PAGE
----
In an official tweet, Augur team has announced that they destroyed their access to the fail-safe kill switch.
Augur had implemented a kill switch mechanism in their smart contract which allowed their developers to fix issues in the event of any unanticipated problems. This was employed to prevent any critical or fatal bug(s) from attacking the network. However, as evident from this transaction, the ownership of the kill switch privileges has been transferred to a burn address. This essentially means that the Augur team no longer has any privileged access over the network.
Adding kill-switches has become a common practice by blockchain projects, especially in the early stage of development. The idea is that this allows developers to exercise power to prevent a catastrophic event, such as major theft, from escalating.
This practice has come under severe criticism by several crypto industry experts and veterans because having a kill switch allows developers to act as a centralized party in a network.
Even if the project developers vow to act in an altruistic fashion and only use the fail-safe mechanism when absolutely necessary, there is always the risk of these kill switches being stolen or exploited by malicious third parties. They might even be unintentionally misused by the project team or simply fall under attack by intentional insider misuse leaving the network no choice but to split and fork over it.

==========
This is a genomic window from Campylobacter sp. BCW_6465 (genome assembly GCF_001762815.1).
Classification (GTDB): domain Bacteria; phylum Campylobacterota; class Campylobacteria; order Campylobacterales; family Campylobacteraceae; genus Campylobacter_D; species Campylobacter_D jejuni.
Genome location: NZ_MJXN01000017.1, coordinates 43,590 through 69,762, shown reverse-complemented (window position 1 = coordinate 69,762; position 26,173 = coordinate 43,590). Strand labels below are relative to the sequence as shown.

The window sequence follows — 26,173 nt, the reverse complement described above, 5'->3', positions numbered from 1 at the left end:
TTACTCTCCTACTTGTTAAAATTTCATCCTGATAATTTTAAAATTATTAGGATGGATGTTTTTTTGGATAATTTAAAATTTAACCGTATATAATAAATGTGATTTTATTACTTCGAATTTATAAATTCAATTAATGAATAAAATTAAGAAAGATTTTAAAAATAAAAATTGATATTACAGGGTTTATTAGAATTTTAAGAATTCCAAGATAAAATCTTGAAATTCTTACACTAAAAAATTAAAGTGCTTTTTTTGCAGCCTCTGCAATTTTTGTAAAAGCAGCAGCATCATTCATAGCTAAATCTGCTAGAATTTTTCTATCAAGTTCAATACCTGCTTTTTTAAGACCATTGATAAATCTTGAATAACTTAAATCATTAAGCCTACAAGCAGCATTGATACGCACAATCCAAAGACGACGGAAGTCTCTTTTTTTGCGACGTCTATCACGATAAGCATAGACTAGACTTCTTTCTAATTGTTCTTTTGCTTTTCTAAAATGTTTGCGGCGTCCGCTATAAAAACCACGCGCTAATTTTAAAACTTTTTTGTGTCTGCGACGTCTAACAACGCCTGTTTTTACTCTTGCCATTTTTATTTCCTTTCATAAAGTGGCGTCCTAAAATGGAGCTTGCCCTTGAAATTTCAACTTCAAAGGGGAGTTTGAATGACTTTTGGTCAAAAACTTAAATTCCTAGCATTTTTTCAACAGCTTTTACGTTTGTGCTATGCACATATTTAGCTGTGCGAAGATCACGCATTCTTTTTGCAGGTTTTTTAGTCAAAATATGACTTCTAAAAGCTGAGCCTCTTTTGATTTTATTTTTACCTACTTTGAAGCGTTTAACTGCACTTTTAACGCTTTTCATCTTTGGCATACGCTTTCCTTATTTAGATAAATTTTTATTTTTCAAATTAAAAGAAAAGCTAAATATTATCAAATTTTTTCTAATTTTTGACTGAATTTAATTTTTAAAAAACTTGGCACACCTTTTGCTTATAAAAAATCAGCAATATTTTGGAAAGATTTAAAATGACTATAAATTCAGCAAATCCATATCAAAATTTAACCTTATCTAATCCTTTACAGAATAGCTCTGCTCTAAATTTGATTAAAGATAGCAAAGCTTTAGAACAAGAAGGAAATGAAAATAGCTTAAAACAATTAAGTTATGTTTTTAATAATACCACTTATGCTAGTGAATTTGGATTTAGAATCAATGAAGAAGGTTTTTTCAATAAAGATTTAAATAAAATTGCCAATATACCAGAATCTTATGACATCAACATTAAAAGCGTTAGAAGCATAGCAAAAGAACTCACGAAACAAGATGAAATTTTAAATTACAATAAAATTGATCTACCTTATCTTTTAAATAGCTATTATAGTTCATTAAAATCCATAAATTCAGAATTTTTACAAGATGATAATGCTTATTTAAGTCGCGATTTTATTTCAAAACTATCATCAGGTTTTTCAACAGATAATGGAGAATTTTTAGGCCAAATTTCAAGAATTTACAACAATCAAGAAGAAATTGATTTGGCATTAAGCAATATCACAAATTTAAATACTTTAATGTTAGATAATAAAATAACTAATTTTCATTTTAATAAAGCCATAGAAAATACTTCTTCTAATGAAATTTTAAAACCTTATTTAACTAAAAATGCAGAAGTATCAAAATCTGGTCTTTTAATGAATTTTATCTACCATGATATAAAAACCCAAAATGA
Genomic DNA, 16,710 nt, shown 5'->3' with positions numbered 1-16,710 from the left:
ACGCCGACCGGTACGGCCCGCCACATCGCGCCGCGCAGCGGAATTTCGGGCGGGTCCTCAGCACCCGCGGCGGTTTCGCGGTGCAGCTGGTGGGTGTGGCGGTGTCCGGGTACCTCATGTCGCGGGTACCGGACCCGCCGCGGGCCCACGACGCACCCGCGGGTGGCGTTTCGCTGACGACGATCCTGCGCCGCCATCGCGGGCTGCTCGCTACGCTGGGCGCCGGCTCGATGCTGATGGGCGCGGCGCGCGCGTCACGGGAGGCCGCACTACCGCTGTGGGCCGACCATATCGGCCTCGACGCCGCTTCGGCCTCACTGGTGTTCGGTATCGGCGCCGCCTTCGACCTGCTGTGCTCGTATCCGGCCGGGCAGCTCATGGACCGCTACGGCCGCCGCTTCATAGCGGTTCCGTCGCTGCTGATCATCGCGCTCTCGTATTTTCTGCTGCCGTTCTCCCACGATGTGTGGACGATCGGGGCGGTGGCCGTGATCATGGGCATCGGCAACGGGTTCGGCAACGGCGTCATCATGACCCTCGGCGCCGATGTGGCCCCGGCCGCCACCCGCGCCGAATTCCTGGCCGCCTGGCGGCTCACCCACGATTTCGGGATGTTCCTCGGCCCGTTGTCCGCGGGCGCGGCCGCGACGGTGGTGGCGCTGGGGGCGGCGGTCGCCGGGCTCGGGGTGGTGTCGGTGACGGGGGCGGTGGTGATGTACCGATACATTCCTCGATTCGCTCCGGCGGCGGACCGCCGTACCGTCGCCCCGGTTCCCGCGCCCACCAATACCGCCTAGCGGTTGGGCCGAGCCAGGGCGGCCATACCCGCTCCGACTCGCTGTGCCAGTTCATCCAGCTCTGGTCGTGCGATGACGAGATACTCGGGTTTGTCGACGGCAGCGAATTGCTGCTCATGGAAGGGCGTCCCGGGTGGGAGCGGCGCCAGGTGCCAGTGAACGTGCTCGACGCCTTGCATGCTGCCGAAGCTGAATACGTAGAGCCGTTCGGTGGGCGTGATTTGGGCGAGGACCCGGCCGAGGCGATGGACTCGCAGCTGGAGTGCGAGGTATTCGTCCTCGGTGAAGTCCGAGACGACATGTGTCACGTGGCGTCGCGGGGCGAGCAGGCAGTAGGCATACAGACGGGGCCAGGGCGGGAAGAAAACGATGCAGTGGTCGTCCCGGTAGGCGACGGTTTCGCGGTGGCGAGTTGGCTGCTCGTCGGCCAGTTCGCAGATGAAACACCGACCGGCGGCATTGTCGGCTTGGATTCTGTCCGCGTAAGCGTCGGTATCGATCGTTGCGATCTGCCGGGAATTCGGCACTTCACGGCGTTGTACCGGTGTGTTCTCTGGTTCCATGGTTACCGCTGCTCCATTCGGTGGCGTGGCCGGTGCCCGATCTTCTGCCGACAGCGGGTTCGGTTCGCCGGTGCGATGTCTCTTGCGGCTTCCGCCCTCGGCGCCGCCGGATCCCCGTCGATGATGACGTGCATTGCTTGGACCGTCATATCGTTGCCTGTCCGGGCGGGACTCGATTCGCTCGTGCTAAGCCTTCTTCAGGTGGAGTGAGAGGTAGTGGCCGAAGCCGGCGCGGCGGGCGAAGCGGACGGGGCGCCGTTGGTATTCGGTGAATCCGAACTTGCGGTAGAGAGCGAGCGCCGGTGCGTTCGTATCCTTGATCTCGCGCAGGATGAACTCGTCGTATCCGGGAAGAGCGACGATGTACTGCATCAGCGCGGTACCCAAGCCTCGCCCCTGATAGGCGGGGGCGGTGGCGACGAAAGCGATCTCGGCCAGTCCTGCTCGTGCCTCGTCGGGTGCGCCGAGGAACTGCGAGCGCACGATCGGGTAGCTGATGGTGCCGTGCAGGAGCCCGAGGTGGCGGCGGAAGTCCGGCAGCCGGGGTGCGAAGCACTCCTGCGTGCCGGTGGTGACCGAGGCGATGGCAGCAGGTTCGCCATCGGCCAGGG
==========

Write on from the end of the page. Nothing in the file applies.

The most recent example of blockchain projects exercising this power was that of Bancor. As CCN.com reported, the Bancor protocol was exploited and assets worth of $23M were stolen by a hacker. Bancor was quick to use the kill switch to reverse $10M worth of BNT tokens from the hacker.
While this did reduce the damage done by the hack, it certainly raised several discussions over the existence of kill switches and the harm they pose to true decentralization.
In a twitter thread, Jackson Palmer, founder of dogecoin, highlighted various other crypto projects which employ this sort of failsafe mechanisms. He also stated:
“Some of these contracts include an “upgrade” capability which also allows them to essentially upgrade/replace the token contract. I wonder why none of them have used said (centralized) capability to remove their ability to pause transfers?”
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Last modified: May 20, 2020 6:22 PM UTC